I would recommend one for you all day long. The only thing I would look at is being able to lift and lower the top roller with only one handle/lever. I am not sure if any of the newer US Techs have this option.

    I ran a single run of roughlly 27 feet the other day on a US Tech and I only tracked off 1/8 of an inch.

    Alot of using these laminators is about learnig how to use them and what not its a learned skill to load and run really long runs with minimal tracking issues.
     
  7. jagsiva

    jagsiva New Member

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    Apr 11, 2013
    Yes the US Tech I was looking at has the one lever control for dropping the roller - The VT500 or VT600. The 500 Pro C also looks interesting. All are in the 2-3K range, so about 1/2 price of the major brands. My main issue with all of these is the size, they are all monsters weighing in about 6-700lbs.

    I am now thinking I should just bite the bullet and get a Seal 54 EL. Looks super easy to use. Just need to justify the price in my head.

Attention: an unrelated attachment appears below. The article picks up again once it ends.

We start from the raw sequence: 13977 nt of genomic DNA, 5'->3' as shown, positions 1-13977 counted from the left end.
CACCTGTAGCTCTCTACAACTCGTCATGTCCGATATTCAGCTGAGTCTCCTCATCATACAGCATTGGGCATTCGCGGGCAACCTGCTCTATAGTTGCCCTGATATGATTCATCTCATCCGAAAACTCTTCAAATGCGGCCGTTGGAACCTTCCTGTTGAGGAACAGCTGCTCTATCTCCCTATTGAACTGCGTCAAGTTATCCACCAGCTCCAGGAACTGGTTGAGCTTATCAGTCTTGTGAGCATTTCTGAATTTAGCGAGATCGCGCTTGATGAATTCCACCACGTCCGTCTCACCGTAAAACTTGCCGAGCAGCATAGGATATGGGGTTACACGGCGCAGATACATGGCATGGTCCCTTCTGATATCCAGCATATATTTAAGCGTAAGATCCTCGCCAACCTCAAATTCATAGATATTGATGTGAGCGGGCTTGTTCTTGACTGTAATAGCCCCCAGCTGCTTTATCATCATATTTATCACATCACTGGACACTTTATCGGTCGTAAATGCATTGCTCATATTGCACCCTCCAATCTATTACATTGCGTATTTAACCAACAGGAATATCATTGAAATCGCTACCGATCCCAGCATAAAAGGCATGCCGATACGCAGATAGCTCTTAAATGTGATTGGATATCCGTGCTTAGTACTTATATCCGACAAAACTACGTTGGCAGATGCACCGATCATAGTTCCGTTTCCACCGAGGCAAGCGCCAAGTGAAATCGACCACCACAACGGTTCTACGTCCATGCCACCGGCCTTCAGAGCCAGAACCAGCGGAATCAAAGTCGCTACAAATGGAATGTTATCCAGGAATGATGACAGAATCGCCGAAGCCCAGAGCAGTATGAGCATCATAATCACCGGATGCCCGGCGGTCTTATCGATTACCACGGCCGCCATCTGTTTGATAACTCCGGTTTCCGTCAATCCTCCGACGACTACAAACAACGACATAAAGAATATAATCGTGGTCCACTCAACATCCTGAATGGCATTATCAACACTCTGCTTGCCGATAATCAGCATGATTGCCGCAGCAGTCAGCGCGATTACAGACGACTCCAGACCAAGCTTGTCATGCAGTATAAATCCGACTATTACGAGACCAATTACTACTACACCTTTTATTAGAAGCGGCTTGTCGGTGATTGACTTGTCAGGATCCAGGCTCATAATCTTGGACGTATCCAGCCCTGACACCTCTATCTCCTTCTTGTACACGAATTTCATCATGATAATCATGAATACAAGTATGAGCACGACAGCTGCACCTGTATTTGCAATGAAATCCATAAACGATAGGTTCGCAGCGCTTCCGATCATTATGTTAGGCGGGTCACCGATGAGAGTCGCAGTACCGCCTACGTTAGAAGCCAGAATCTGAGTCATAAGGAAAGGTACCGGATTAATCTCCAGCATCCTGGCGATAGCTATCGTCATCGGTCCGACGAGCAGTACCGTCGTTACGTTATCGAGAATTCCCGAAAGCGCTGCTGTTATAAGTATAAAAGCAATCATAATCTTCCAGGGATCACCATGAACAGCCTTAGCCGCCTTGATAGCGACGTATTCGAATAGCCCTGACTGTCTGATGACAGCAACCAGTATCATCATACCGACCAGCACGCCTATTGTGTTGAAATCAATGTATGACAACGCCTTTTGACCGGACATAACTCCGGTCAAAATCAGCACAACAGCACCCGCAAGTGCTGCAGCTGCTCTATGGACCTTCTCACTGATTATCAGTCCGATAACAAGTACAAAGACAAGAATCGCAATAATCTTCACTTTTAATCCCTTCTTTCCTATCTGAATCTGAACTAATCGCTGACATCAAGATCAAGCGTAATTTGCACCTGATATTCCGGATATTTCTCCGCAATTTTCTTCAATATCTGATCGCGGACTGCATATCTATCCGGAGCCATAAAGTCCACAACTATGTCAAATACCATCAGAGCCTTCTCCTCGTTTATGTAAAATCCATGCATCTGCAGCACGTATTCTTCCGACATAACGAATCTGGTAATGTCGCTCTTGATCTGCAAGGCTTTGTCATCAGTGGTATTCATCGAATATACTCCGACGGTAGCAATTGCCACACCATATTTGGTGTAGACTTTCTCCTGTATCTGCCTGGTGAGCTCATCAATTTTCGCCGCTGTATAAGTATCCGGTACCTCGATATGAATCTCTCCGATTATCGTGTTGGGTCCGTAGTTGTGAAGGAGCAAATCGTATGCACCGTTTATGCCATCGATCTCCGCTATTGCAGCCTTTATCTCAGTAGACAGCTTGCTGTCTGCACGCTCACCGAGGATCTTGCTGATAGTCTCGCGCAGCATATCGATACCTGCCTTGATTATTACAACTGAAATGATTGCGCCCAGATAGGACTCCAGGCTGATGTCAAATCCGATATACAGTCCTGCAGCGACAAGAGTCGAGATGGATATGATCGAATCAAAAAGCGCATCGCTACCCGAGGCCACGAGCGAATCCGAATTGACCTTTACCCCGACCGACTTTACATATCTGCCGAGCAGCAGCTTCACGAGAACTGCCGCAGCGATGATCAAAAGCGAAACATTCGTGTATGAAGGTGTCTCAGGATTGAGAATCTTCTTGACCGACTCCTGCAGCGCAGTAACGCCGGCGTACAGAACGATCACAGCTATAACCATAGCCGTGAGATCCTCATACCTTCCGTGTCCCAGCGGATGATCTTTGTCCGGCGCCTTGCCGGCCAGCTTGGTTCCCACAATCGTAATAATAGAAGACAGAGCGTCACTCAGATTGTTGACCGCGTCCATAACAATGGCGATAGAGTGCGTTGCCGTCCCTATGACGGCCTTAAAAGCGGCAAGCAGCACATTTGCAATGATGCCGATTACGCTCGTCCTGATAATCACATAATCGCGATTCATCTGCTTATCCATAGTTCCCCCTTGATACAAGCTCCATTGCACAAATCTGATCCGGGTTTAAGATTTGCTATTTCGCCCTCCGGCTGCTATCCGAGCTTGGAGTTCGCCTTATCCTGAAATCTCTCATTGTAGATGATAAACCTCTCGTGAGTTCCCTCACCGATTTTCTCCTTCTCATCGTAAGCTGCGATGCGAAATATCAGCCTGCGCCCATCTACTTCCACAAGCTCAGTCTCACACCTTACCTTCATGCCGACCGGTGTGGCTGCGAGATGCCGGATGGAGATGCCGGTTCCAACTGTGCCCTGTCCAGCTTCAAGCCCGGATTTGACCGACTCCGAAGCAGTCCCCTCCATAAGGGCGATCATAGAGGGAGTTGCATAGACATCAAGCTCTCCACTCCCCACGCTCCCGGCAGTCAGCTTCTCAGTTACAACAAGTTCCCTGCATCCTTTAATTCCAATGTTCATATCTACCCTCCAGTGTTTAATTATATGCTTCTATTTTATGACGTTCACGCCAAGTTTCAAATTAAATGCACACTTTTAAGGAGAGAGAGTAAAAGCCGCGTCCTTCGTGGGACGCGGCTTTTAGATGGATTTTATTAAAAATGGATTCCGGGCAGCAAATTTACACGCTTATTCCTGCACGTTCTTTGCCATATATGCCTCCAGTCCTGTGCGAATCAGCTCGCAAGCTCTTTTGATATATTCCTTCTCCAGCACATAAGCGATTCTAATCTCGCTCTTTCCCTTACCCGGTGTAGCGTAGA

8. CropMarks

    CropMarks Member

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    I just went and looked up the Seal your talking about.... Seal laminators are good solid machines. I've used the Seal Image 62 and the Seal Image 44. The Image 62 I used had issues trying to get to and stay at a constant temperature. Probably something that could have been fixed but it was owned by the business that I used to work for before we started our own company. The Image 44 we owned and the issue with that was something was messed up with the circuit board and it would not be even when it went up and down. Since it was older there were no parts made for it. They did have really good rollers on them.

    One thing I like about that model that you mentioned was it has a manual crank to raise the rollers.... no electronics to break on that (at least from what I could tell). I would give that a shot if I had the money... how much are they?
     
  9. jagsiva

    jagsiva New Member

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    Apr 11, 2013
    I think the SEAL 54 EL is in the 6K range...
     
  10. MrSalumi

    MrSalumi Member

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    I just bought one for 5400.. It is one of the best purchases I have made in a long time. Very easy to use (even for a beginner), VERY well made.

    If you can afford to put the money up front it will pay for itself, over and over.
     
  11. jagsiva

    jagsiva New Member

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    Apr 11, 2013
    Yup, I think I am down to either the SEAL 54 EL or the Drytac JM63SHA. Both look good. The Drytac is a better deal, as it is a discontinued model, and saves me a few bucks, and would think they are both quite similar in quality.